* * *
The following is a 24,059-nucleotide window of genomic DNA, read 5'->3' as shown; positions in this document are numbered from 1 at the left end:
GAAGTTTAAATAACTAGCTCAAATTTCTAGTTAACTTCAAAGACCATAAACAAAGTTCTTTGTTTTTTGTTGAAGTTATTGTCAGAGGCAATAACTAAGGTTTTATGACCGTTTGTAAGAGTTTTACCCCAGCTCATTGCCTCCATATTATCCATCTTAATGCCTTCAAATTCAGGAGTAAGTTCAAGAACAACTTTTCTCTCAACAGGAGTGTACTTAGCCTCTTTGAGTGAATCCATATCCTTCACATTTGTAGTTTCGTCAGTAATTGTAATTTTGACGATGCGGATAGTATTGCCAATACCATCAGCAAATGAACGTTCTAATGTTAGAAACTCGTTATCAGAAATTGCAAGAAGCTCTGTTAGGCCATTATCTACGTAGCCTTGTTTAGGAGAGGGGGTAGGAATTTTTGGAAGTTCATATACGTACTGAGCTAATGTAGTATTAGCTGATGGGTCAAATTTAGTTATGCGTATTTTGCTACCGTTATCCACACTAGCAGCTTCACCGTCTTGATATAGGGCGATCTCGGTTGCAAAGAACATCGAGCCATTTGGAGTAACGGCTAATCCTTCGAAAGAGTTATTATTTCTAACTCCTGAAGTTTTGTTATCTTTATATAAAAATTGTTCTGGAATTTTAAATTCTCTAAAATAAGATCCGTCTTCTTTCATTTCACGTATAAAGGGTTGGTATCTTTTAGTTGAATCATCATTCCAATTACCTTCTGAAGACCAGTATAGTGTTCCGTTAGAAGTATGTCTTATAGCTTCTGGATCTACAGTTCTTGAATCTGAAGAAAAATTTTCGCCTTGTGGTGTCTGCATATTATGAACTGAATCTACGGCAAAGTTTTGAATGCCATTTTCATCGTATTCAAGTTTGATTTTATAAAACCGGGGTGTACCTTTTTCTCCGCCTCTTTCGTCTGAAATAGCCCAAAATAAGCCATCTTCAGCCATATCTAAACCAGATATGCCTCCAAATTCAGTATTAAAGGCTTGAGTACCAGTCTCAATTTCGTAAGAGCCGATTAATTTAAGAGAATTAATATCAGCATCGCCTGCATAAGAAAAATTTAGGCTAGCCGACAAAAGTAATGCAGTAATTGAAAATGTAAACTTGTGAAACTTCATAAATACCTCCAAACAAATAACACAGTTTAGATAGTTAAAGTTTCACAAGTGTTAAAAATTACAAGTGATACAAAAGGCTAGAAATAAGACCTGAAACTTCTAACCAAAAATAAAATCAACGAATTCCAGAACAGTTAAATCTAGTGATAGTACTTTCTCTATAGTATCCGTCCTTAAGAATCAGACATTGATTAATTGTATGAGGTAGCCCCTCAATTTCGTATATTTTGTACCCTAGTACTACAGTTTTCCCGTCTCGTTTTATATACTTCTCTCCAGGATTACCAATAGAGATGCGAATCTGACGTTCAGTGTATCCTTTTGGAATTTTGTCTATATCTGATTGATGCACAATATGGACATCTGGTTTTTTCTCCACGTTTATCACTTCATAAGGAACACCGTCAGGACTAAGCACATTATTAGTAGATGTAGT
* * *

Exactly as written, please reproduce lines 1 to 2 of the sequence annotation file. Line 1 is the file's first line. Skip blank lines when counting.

The following is a 24,059-nucleotide window of genomic DNA, read 5'->3' as shown; positions in this document are numbered from 1 at the left end:
GAAGTTTAAATAACTAGCTCAAATTTCTAGTTAACTTCAAAGACCATAAACAAAGTTCTTTGTTTTTTGTTGAAGTTATTGTCAGAGGCAATAACTAAGGTTTTATGACCGTTTGTAAGAGTTTTACCCCAGCTCATTGCCTCCATATTATCCATCTTAATGCCTTCAAATTCAGGAGTAAGTTCAAGAACAACTTTTCTCTCAACAGGAGTGTACTTAGCCTCTTTGAGTGAATCCATATCCTTCACATTTGTAGTTTCGTCAGTAATTGTAATTTTGACGATGCGGATAGTATTGCCAATACCATCAGCAAATGAACGTTCTAATGTTAGAAACTCGTTATCAGAAATTGCAAGAAGCTCTGTTAGGCCATTATCTACGTAGCCTTGTTTAGGAGAGGGGGTAGGAATTTTTGGAAGTTCATATACGTACTGAGCTAATGTAGTATTAGCTGATGGGTCAAATTTAGTTATGCGTATTTTGCTACCGTTATCCACACTAGCAGCTTCACCGTCTTGATATAGGGCGATCTCGGTTGCAAAGAACATCGAGCCATTTGGAGTAACGGCTAATCCTTCGAAAGAGTTATTATTTCTAACTCCTGAAGTTTTGTTATCTTTATATAAAAATTGTTCTGGAATTTTAAATTCTCTAAAATAAGATCCGTCTTCTTTCATTTCACGTATAAAGGGTTGGTATCTTTTAGTTGAATCATCATTCCAATTACCTTCTGAAGACCAGTATAGTGTTCCGTTAGAAGTATGTCTTATAGCTTCTGGATCTACAGTTCTTGAATCTGAAGAAAAATTTTCGCCTTGTGGTGTCTGCATATTATGAACTGAATCTACGGCAAAGTTTTGAATGCCATTTTCATCGTATTCAAGTTTGATTTTATAAAACCGGGGTGTACCTTTTTCTCCGCCTCTTTCGTCTGAAATAGCCCAAAATAAGCCATCTTCAGCCATATCTAAACCAGATATGCCTCCAAATTCAGTATTAAAGGCTTGAGTACCAGTCTCAATTTCGTAAGAGCCGATTAATTTAAGAGAATTAATATCAGCATCGCCTGCATAAGAAAAATTTAGGCTAGCCGACAAAAGTAATGCAGTAATTGAAAATGTAAACTTGTGAAACTTCATAAATACCTCCAAACAAATAACACAGTTTAGATAGTTAAAGTTTCACAAGTGTTAAAAATTACAAGTGATACAAAAGGCTAGAAATAAGACCTGAAACTTCTAACCAAAAATAAAATCAACGAATTCCAGAACAGTTAAATCTAGTGATAGTACTTTCTCTATAGTATCCGTCCTTAAGAATCAGACATTGATTAATTGTATGAGGTAGCCCCTCAATTTCGTATATTTTGTACCCTAGTACTACAGTTTTCCCGTCTCGTTTTATATACTTCTCTCCAGGATTACCAATAGAGATGCGAATCTGACGTTCAGTGTATCCTTTTGGAATTTTGTCTATATCTGATTGATGCACAATATGGACATCTGGTTTTTTCTCCACGTTTATCACTTCATAAGGAACACCGTCAGGACTAAGCACATTATTAGTAGATGTAGT